I read Leone Ross’ Drag a few years ago, and I knew right then that I’d found someone special, an author with a unique voice. For me, the story is about our desire not to be restricted or categorized. It’s a battle-cry for individuality, for throwing off shackles.
The whole collection, of Come Let Us Sing Anyway, has this feel for me, that we’re seeing characters who are defiantly blazing, refusing to be constrained by others’ expectations.
Leone’s storytelling is fearless altogether, and radiant, which is especially apparent in her portrayal of erotic themes. Her prose is, by turns, refreshingly shocking and gorgeously sensual (often, both together!) Our desire for sexual connection is right where it should be in these stories, whether thrusting itself into the limelight, or gnawing away, silently.
Leone’s cast is diverse, eccentric, eye-poppingly theatrical. And yet their actions and words are strikingly familiar. Bizarre as they are, they show us the universal truths that bind us: that we all love, and grieve, and hope, and yearn; that we all struggle, and desire.
Few writers can deliver dialogue like Leone Ross – or achieve so much with so few words. Her stories sing in the small details, her characters built in the roll of their hips and the blossom of obscenities from their mouths, often delivered in Jamaican patwa.
Her prose is dazzlingly beautiful and daringly original (as a woman masturbates in a restaurant WC, ‘…even the shining tiles on the bathroom floor seemed to ululate to help her’).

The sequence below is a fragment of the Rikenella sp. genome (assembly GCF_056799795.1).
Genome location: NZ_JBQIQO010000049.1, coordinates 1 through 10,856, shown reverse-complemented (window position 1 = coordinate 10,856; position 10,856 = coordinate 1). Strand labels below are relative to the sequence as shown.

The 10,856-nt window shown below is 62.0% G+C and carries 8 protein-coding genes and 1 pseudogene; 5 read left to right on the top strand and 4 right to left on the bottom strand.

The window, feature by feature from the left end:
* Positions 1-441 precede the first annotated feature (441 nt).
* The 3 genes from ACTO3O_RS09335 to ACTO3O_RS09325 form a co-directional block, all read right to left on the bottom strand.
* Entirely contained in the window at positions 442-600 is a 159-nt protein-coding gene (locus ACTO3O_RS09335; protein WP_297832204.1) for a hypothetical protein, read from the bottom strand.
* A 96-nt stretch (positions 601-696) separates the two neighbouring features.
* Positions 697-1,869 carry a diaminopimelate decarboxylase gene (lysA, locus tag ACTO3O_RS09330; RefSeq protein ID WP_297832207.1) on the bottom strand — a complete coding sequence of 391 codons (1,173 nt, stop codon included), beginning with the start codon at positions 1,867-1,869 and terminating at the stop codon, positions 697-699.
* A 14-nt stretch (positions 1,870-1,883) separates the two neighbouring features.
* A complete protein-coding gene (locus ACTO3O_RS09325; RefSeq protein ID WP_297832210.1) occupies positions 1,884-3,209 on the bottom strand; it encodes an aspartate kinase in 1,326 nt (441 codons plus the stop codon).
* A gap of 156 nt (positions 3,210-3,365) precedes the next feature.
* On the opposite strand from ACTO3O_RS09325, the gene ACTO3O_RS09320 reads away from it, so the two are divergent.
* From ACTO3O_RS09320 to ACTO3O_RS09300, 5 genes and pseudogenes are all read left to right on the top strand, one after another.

As readers, we each bring our own interpretation; it’s what makes reading exciting. Come Let Us Sing Anyway is, in many places, bravely, invitingly ambiguous. It’s a wonderful thing, because it obliges us to bring ourselves to the story, to find meaning in relation to our own experience.
You may like to read my interview with Leone, here, on her influences and intentions in storytelling.
Purchase Come Let Us Sing Anyway from Peepal Tree Press
or, if you’d like a copy for your Kindle, purchase from Amazon
About Leone Ross
Known for melding magic realism with erotic fiction, Leone Ross’ novels and short stories are original in approach, style and voice, defying literary niches and expectations of genre. Her work incorporates elements of speculative fiction, erotica and Caribbean fiction.
Leone’s first novel, All The Blood Is Red, was short-listed for the Orange Prize, in 1997. Her second, Orange Laughter, received critical acclaim in 2000, published in the UK, US and France.
Leone worked as a journalist and editor for fourteen years, holding the post of Arts Editor at The Voice newspaper, Women’s Editor at the New Nation newspaper, and transitional Editor for Pride magazine, in the UK. She also held the position of Deputy Editor at Sibyl, a feminist magazine. Leone freelanced for The Independent on Sunday and The Guardian as well as London Weekend Television and the BBC. She currently works as a senior lecturer in Creative Writing, at London’s Roehampton University.
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